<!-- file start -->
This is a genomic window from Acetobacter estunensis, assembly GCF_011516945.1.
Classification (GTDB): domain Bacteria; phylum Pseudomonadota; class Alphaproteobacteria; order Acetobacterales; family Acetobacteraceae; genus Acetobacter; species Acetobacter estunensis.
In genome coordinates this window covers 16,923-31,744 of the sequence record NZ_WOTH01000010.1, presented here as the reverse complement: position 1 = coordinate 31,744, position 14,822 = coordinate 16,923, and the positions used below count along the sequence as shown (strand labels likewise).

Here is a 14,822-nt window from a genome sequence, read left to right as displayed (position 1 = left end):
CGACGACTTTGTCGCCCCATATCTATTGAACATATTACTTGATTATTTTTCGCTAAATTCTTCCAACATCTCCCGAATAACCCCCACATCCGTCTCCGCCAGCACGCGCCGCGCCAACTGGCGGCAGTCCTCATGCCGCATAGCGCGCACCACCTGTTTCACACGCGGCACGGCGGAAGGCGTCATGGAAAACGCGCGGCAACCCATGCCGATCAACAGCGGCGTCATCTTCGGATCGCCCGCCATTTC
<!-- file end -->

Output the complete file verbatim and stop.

This is a genomic window from Acetobacter estunensis, assembly GCF_011516945.1.
Classification (GTDB): domain Bacteria; phylum Pseudomonadota; class Alphaproteobacteria; order Acetobacterales; family Acetobacteraceae; genus Acetobacter; species Acetobacter estunensis.
In genome coordinates this window covers 16,923-31,744 of the sequence record NZ_WOTH01000010.1, presented here as the reverse complement: position 1 = coordinate 31,744, position 14,822 = coordinate 16,923, and the positions used below count along the sequence as shown (strand labels likewise).

Here is a 14,822-nt window from a genome sequence, read left to right as displayed (position 1 = left end):
CGACGACTTTGTCGCCCCATATCTATTGAACATATTACTTGATTATTTTTCGCTAAATTCTTCCAACATCTCCCGAATAACCCCCACATCCGTCTCCGCCAGCACGCGCCGCGCCAACTGGCGGCAGTCCTCATGCCGCATAGCGCGCACCACCTGTTTCACACGCGGCACGGCGGAAGGCGTCATGGAAAACGCGCGGCAACCCATGCCGATCAACAGCGGCGTCATCTTCGGATCGCCCGCCATTTC